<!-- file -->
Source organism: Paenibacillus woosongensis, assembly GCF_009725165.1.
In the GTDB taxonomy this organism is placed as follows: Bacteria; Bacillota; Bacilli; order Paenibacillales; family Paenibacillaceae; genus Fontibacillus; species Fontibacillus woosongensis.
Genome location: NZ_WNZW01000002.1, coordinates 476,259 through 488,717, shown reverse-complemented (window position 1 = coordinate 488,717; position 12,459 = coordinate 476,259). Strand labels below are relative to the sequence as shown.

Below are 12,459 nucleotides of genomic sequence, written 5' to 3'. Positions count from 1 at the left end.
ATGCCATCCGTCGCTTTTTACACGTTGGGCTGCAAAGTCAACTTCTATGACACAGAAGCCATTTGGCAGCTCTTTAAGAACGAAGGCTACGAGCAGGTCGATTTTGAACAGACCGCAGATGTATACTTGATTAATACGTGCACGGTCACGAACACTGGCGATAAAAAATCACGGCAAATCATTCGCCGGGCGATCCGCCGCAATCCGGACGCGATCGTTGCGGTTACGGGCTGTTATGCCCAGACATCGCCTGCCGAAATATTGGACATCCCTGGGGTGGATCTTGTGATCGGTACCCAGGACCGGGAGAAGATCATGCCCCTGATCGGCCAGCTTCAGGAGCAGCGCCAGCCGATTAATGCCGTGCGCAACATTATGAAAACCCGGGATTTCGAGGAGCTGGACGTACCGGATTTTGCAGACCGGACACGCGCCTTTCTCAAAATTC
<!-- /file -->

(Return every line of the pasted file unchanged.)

Source organism: Paenibacillus woosongensis, assembly GCF_009725165.1.
In the GTDB taxonomy this organism is placed as follows: Bacteria; Bacillota; Bacilli; order Paenibacillales; family Paenibacillaceae; genus Fontibacillus; species Fontibacillus woosongensis.
Genome location: NZ_WNZW01000002.1, coordinates 476,259 through 488,717, shown reverse-complemented (window position 1 = coordinate 488,717; position 12,459 = coordinate 476,259). Strand labels below are relative to the sequence as shown.

Below are 12,459 nucleotides of genomic sequence, written 5' to 3'. Positions count from 1 at the left end.
ATGCCATCCGTCGCTTTTTACACGTTGGGCTGCAAAGTCAACTTCTATGACACAGAAGCCATTTGGCAGCTCTTTAAGAACGAAGGCTACGAGCAGGTCGATTTTGAACAGACCGCAGATGTATACTTGATTAATACGTGCACGGTCACGAACACTGGCGATAAAAAATCACGGCAAATCATTCGCCGGGCGATCCGCCGCAATCCGGACGCGATCGTTGCGGTTACGGGCTGTTATGCCCAGACATCGCCTGCCGAAATATTGGACATCCCTGGGGTGGATCTTGTGATCGGTACCCAGGACCGGGAGAAGATCATGCCCCTGATCGGCCAGCTTCAGGAGCAGCGCCAGCCGATTAATGCCGTGCGCAACATTATGAAAACCCGGGATTTCGAGGAGCTGGACGTACCGGATTTTGCAGACCGGACACGCGCCTTTCTCAAAATTC